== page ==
Gemelli output interpretation

Hi everyone (but probably @cmartino),

Im trying to figure out how to interpret the outputs of gemelli, specifically the state and feature trajectories. My interpretation is that these are essentially the movement of the feataures and samples in some major factorization hyperspace but I’m not entirely sure what to do with that. For instance, if I have a before/during/after case where my responders all have increasing values along PC1 and I have increasing values along PC 1 with ASV 1, should the interpretation be that during treatment, responders have a relative increase* in ASV 1 (*given all the ALR “increase” assumptions?)

I tried checking the documentation and struggled to find an explanation of the output files.



Hi @jwdebelius,

Thanks for trying out gemelli/CTF!

If you have ASV 1 that increases in value along PC1 with responders, then you would want to identify a ASV 2 decreasing along PC1 with non-responders. The log-ratio of ASV 1 and ASV 2 should then replicate/mirror what you are seeing in your trajectory. Another way to look at the results is with the subject_biplot in which dots will be subjects and the separation representing that difference in dynamics of different ASVs across time. Those ratios of ASVs driving those dynamics are represented as arrows in the biplot. You can think of the state_biplot in the same way but with dots being timepoints. Qurro can be used with the subject_biplot to make the log-ratios easier to generate.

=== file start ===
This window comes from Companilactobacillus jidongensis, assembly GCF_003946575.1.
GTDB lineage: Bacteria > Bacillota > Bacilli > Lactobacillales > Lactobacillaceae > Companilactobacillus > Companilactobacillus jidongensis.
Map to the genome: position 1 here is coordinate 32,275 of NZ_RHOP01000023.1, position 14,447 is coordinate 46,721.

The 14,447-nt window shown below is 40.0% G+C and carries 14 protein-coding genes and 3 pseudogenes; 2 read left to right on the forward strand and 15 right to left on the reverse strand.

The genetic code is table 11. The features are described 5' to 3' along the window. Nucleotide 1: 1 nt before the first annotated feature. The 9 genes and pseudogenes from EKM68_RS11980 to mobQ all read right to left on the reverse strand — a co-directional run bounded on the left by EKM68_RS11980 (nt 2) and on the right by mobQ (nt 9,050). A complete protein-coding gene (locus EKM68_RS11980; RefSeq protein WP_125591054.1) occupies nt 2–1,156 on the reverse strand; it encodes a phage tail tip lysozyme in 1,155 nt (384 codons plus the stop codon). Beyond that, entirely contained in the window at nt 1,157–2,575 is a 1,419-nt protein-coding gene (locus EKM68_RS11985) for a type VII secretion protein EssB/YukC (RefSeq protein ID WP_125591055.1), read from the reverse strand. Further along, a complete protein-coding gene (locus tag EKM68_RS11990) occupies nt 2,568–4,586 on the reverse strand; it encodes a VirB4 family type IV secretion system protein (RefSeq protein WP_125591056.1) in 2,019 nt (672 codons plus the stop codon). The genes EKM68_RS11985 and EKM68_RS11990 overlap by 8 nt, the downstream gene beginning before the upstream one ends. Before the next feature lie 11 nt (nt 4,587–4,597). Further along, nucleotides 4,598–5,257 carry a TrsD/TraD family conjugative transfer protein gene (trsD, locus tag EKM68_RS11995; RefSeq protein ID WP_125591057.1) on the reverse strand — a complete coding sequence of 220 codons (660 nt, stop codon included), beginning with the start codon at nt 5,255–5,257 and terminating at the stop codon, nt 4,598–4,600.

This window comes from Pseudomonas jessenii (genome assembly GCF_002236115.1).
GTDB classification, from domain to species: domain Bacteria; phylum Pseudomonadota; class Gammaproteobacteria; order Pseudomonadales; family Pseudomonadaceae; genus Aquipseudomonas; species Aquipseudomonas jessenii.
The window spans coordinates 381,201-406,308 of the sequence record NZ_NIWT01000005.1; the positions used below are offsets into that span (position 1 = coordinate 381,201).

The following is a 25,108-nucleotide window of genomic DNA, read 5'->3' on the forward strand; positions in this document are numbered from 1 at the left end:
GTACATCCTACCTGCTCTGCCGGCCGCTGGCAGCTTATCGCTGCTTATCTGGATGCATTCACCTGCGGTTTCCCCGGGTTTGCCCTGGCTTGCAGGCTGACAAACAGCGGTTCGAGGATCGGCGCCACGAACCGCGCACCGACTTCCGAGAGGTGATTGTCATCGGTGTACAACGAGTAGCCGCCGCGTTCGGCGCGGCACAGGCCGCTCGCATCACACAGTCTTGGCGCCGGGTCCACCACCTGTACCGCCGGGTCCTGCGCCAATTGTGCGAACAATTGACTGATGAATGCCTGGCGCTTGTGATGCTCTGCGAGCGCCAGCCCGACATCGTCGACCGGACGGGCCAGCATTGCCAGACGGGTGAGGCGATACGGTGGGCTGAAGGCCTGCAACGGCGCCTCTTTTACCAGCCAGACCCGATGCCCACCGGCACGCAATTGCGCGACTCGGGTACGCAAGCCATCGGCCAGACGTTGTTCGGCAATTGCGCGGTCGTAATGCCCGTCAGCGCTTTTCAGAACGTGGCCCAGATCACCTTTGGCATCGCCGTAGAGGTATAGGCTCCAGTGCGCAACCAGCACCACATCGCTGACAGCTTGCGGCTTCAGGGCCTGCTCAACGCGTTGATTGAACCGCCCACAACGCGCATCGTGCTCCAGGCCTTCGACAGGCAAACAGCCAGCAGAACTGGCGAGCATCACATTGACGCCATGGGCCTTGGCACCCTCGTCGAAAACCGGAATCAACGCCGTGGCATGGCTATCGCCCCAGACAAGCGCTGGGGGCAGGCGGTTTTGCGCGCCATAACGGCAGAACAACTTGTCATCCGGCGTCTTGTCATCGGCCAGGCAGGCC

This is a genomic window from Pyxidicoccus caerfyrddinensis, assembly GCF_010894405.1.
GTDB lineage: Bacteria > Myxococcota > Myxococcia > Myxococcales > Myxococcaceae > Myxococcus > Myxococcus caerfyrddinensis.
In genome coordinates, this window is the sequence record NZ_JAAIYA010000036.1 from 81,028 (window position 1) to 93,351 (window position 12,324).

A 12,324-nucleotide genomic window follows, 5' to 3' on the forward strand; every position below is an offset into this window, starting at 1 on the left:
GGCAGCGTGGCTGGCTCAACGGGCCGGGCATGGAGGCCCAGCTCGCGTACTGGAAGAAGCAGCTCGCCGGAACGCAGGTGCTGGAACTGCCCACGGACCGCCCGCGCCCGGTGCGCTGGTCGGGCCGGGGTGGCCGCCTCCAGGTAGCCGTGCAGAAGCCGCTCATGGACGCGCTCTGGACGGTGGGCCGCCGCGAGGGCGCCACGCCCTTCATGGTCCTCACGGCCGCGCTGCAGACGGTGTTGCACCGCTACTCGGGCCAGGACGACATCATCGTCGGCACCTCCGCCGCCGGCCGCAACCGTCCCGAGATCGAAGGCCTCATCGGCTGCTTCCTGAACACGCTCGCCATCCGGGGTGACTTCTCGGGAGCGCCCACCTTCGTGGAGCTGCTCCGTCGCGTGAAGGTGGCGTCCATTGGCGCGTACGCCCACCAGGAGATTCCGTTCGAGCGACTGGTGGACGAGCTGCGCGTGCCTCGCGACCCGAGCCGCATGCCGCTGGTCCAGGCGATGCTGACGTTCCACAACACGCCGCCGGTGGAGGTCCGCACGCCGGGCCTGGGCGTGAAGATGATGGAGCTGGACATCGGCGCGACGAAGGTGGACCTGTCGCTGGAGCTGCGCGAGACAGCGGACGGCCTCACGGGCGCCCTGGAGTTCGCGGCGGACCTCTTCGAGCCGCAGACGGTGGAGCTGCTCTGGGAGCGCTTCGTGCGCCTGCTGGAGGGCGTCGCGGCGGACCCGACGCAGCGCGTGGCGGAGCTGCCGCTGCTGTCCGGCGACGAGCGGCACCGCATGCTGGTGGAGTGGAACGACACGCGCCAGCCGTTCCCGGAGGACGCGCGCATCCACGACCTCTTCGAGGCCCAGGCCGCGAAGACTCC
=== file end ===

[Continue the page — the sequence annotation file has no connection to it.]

I have some tutorials here with both QIIME2 API & CLI (as well as python standalone API/CLI). But I am working on more tutorials with different types of repeated measures data (including an intervention type study design).

Figure 1 in the paper (here) is a toy example with an intervention type study design. In that example figure the matching output from Gemelli for each subpanel is (e) subject_biplot.samples (f) state_biplot.samples (g) state_biplot.features or subject_biplot.features.

Hopefully, this helps clear it up.




Thanks @cmartino!

At the moment, I’m specifically interested in the question of it there’s some taxa that define an overarching shift across all my individual. For intance, if I’m testing that birth mode affects the developing microbiome, I might first want to show that there’s an aggregate shift that comes with development.

I can essentially center the state and show a “directional” difference associated with time for a two-state instance, where basically the difference between 0 and 6 months has a consistent direction along PC 1. Would it be unreasonable to use the ALR of the features between the two extremes to test and/or make a statement about features associated with that shift based on the directionality of state-feature-changes?

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Hey @jwdebelius,

That would be very reasonable. In the paper, we also looked at birth mode, then summed N-taxa associated with each group (by using the PC1 loadings) until there were no zeros in either the numerator or denominator of the log-ratio. We then used LME models and t-tests per time point to test that log-ratio. Amy Willis summarized this nicely in a tweet (see below):